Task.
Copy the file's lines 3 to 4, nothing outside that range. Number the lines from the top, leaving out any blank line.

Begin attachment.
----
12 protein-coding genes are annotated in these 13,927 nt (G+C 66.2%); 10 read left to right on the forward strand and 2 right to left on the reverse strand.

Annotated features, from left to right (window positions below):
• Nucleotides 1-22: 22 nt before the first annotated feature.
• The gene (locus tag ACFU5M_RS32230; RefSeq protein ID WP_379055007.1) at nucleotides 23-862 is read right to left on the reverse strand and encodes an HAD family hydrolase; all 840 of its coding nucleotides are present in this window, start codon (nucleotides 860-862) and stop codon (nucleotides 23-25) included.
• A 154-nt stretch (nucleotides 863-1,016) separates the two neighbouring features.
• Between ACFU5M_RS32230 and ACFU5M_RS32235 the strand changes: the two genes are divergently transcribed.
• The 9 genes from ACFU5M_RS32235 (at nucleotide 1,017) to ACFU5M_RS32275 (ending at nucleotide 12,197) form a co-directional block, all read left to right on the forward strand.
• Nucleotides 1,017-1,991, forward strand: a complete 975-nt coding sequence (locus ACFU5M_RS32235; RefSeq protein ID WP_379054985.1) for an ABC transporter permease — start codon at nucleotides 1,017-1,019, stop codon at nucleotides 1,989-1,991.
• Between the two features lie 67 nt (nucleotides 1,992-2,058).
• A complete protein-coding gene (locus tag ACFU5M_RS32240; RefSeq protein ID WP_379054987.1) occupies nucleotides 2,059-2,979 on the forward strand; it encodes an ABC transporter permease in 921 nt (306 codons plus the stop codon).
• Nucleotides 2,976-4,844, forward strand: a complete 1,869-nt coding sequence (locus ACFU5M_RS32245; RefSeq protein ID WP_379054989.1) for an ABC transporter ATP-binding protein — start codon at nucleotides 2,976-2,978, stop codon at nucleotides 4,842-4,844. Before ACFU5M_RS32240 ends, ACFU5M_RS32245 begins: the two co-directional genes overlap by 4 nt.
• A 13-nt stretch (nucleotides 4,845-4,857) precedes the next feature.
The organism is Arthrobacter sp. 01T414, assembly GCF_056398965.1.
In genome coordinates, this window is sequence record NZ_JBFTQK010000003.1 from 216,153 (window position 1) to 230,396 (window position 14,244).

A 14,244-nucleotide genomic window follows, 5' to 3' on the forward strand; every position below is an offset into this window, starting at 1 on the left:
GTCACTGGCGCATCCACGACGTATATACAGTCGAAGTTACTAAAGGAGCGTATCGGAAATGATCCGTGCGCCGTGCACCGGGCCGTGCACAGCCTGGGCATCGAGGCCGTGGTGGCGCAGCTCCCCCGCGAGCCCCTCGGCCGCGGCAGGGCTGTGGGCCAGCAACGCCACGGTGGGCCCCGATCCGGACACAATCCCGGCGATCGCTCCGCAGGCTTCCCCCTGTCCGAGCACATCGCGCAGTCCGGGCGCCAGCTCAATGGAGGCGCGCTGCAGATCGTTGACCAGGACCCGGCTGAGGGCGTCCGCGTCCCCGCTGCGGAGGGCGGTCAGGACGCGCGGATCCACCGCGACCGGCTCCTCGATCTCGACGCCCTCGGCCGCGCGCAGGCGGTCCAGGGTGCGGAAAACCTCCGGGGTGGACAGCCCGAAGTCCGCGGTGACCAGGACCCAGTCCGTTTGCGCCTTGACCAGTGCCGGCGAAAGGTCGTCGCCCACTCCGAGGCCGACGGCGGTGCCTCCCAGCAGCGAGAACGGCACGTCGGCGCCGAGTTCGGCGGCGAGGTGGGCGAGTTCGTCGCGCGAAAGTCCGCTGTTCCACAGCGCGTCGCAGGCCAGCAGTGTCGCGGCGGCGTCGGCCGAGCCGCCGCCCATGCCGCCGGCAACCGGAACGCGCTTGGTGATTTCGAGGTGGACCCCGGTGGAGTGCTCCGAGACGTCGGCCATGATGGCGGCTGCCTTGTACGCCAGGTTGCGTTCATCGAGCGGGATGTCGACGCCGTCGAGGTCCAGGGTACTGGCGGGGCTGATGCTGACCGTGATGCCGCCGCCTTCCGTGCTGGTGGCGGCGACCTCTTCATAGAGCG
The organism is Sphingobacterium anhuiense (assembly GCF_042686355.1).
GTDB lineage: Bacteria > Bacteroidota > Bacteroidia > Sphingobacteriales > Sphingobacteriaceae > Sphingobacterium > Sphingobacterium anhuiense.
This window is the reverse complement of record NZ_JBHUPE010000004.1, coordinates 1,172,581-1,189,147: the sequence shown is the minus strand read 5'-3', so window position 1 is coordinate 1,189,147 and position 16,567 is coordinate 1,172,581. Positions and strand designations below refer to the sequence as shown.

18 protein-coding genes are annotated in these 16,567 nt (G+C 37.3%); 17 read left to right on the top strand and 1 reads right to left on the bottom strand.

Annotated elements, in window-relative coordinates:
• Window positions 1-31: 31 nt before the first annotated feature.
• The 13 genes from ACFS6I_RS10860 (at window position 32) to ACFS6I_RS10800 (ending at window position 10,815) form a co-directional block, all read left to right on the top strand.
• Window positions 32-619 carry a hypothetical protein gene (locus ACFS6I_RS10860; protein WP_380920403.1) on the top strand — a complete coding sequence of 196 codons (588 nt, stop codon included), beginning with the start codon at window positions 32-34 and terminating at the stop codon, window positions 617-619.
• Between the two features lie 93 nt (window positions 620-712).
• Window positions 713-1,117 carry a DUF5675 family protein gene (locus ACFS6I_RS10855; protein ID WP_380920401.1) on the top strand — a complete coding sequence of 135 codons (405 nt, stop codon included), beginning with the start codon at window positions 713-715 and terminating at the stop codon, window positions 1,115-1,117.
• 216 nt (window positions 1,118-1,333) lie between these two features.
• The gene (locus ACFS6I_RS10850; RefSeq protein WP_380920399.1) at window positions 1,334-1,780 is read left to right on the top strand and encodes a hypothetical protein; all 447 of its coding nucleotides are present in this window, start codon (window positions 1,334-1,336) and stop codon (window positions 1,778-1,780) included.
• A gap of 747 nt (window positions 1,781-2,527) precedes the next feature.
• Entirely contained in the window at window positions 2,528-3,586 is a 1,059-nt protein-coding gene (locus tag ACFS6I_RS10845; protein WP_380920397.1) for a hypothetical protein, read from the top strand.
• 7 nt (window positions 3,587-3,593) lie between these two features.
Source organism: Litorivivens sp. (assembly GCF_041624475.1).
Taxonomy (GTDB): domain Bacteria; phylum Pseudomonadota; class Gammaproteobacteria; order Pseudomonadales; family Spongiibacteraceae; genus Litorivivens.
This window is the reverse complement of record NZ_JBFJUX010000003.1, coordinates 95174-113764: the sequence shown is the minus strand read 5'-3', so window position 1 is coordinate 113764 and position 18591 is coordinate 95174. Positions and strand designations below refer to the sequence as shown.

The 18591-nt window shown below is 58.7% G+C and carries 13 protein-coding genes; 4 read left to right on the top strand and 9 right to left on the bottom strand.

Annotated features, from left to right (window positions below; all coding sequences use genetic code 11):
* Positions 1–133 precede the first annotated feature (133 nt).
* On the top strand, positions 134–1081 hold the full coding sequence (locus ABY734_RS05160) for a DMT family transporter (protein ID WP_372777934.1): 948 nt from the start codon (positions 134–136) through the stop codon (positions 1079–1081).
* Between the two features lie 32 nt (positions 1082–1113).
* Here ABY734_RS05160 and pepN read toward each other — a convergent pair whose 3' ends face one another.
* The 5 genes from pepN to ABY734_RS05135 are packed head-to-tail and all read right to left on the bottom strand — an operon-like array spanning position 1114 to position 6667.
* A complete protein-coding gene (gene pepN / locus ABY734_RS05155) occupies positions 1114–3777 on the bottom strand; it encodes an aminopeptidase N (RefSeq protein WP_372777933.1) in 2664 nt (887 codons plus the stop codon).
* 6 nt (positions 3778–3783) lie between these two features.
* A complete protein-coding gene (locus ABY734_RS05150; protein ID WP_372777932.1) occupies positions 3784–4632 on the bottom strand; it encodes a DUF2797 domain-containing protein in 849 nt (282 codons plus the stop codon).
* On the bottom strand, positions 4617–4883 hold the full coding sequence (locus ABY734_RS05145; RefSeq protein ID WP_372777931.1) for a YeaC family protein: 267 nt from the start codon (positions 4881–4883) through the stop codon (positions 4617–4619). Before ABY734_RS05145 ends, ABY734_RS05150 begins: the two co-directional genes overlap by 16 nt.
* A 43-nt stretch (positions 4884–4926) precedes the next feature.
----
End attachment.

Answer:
• Nucleotides 1-22: 22 nt before the first annotated feature.
• The gene (locus tag ACFU5M_RS32230; RefSeq protein ID WP_379055007.1) at nucleotides 23-862 is read right to left on the reverse strand and encodes an HAD family hydrolase; all 840 of its coding nucleotides are present in this window, start codon (nucleotides 860-862) and stop codon (nucleotides 23-25) included.